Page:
• OR: ribbon, string, or fishing line
  • A little bit of polyfill. Cotton balls can also be used
  • Paint brush
  • Glue or hot glue gun

Directions

  1. Paint one popsicle stick in each color, let dry
  2. Glue the popsicle sticks together side by side in the ROYGBIV order, let dry
  3. Fluff a bit of polyfill into a cloud shape and glue to the top of the row of popsicle sticks
  4. Attach the magnet to the back of the rainbow
  5. OR: attach ribbon, string, or fishing line to make a rainbow hanging

celebrate-picture-books-picture-book-review-there-is-a-rainbow-cover

You can find There is a Rainbow at these booksellers

Amazon | Barnes & Noble | Books-a-Million

To support your local independent bookstore, order from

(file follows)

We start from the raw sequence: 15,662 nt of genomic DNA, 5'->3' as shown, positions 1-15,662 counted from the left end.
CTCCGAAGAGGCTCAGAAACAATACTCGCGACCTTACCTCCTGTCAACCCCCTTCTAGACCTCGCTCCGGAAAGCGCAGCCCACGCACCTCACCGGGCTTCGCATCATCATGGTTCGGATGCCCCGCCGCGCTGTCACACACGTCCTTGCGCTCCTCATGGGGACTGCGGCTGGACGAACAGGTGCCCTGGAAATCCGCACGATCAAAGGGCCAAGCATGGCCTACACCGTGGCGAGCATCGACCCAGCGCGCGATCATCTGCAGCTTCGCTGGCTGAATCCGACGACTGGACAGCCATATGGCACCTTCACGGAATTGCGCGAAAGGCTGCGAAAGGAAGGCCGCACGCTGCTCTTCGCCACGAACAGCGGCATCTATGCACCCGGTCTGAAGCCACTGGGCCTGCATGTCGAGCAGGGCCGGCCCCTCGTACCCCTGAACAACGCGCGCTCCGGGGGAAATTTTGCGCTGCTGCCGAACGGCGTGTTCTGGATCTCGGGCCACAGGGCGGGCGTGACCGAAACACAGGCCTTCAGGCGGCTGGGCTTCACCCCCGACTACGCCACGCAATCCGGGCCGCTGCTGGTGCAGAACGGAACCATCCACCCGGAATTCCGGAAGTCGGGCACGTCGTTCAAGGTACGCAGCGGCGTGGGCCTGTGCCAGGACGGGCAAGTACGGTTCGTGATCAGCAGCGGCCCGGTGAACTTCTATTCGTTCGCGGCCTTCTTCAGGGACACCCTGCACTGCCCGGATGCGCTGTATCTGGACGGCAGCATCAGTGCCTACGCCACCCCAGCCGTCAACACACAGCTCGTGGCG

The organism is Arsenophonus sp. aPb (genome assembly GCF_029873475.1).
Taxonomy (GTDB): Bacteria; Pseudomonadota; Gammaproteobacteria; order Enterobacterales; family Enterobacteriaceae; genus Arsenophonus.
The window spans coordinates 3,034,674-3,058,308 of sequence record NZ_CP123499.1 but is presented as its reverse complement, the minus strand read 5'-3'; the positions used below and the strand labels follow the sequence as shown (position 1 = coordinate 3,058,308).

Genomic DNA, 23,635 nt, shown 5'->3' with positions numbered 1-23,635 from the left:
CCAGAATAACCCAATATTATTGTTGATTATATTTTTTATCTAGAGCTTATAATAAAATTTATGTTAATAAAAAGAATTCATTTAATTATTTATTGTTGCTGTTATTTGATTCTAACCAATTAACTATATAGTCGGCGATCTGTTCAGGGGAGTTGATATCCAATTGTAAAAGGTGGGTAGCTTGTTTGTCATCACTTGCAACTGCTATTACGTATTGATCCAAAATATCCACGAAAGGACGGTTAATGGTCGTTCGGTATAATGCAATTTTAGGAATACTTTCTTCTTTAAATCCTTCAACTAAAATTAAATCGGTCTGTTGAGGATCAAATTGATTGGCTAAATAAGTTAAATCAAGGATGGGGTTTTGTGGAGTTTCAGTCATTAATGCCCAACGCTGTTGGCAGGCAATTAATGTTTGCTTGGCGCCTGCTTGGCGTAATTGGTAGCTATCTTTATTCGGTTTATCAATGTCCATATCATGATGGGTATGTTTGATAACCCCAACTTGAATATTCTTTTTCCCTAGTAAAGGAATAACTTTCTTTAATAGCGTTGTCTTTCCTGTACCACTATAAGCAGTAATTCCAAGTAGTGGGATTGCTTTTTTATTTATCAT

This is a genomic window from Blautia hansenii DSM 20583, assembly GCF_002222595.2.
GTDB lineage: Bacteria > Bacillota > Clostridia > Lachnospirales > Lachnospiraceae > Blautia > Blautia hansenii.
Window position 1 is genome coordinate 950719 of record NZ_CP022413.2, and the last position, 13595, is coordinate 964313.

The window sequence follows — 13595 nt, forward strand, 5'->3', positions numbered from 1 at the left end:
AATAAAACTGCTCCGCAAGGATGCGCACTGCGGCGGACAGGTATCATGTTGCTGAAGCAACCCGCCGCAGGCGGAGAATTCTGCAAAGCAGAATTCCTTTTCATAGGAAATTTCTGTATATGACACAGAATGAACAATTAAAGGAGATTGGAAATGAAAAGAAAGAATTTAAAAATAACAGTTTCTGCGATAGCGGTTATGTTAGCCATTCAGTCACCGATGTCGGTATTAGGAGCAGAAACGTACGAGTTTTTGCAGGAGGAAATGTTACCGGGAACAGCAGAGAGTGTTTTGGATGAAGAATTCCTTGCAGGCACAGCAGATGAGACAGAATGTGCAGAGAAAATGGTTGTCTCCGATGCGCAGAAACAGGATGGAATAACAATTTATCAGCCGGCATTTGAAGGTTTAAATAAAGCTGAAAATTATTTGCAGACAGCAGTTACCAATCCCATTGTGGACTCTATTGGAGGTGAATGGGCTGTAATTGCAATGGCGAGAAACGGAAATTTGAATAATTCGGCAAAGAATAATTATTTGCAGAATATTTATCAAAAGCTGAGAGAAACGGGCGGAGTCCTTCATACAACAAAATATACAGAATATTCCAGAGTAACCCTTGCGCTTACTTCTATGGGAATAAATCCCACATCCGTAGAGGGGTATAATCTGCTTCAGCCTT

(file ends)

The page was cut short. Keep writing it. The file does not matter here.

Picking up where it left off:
Bookshop | IndieBound

Picture Book Review

April 3 – National Find a Rainbow Day

celebrate-picture-books-picture-book-review-ava-and-the-rainbow-who-stayed-cover

About the Holiday

April brings plenty of showers and downright downpours that give rainbow lovers lots of opportunities to see this colorful phenomenon. Legend has it that at the end of every rainbow waits a pot of gold—but if you aim to find it, watch out! It’s guarded by a tricky Leprechaun. Rainbows result when light from the sun reflects and refracts through water droplets in the sky, creating a spectrum of colors. Whether people ooh and ahh over the luck, the science, or the beauty of rainbows, there’s no denying that they always attract attention and create smiles.

I received a copy of Ava and the Rainbow (Who Stayed) from HarperCollins for review consideration. All opinions about the book are my own.

Ava and the Rainbow (Who Stayed)

By Ged Adamson